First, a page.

print('content-type: ' .. httpHeaders['content-type'])
  print(httpResponseCode)       -- this will contain a lua socket error message

Note: I used Lua Rocks to install the Lua Sec module. It requires OpenSSL to be installed. If you running Lua under macOS, you might find these instructions helpful. I did. 

Sunday, 12 March 2017

Finding a Hyphenated Sub-String of a String in Lua

The Lua string module has a find function which locates a specified sub-string with a longer string. It seems intuitive that the function looks for a string within a string.

    > str = 'A string containing abc-def amongst other things'
    > =string.find(str, 'amongst')
    29    35

However, what isn't clear from that example that the second argument to Lua's find function is not a simple string but a pattern. A hyper is a "reserved" symbol in a Lua pattern so if you simply search for a string containing one, you will most probably not find it.

    > =string.find(str, 'abc-def')

The '-' character  in a pattern means "Match the previous character (or class) zero or more times, as few times as possible." It can be "escaped" with the '%' character.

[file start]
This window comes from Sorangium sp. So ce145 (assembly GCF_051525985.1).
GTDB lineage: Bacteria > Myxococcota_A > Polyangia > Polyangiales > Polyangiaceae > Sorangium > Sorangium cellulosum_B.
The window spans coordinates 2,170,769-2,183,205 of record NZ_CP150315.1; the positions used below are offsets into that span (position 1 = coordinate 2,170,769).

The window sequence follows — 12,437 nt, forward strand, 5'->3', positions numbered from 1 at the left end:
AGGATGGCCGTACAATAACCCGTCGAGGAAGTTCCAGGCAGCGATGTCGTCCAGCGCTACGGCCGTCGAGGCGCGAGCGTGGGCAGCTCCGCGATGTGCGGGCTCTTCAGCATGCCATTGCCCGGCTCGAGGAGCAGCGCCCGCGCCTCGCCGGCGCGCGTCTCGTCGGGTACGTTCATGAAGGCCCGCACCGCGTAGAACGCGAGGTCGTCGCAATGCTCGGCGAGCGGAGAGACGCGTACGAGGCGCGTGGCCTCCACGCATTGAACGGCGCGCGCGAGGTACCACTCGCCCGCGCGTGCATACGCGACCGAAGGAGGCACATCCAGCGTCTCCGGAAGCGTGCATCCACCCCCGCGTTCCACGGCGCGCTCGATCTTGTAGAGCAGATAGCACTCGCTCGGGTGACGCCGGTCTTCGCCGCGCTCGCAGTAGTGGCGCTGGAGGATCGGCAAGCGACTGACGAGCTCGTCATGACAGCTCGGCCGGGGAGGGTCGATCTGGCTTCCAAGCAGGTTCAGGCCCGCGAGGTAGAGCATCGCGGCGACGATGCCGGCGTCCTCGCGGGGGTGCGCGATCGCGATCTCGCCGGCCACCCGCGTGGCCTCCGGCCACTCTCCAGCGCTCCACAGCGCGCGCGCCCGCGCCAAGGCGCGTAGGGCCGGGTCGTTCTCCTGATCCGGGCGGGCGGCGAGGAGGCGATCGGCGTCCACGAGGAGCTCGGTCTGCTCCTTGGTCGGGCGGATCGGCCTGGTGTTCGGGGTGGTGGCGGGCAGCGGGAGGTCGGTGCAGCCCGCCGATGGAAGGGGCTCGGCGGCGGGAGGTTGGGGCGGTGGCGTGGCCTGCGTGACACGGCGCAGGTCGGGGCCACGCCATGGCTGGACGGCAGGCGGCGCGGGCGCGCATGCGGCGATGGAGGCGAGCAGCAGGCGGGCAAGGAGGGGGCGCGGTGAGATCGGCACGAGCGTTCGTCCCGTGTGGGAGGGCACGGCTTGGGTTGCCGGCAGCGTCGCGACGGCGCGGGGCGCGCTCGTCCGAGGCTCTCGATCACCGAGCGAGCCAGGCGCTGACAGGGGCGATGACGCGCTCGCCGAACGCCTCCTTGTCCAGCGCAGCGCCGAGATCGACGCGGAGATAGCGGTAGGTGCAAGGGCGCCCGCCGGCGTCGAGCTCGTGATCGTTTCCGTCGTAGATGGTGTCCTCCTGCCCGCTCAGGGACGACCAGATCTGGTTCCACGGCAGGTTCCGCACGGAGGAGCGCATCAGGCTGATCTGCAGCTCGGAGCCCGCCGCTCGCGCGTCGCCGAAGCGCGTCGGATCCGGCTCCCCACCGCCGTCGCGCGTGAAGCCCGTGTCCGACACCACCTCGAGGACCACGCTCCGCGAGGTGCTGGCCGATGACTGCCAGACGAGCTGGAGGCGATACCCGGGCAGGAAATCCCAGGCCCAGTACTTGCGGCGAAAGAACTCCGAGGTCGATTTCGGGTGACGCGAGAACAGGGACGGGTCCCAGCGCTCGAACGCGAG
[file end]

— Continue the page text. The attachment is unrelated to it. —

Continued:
> =string.find(str, 'abc%-def')
    21   27

Alternatively, the find function accepts a fourth parameter which turns off pattern matching and your search will return the expected result. (In order to use it, you must also supply the third parameter which tells the find function where to start its search).

    > =string.find(str, 'abc-def', 1, true)
    21        27

Sunday, 5 March 2017

Lua Error Handling

Like many things in Lua, error handling is simple and straightforward and a little different from many languages. I am writing these simple notes to act as a reminder of those differences.  

There are two functions in Lua that allow you to trap errors, pcall and xpcall. The 'p'  seems to stand for protected, I haven't been able to make a good guess as to the 'x'. The difference between the two is that xpcall allows you to supply your own error handling function.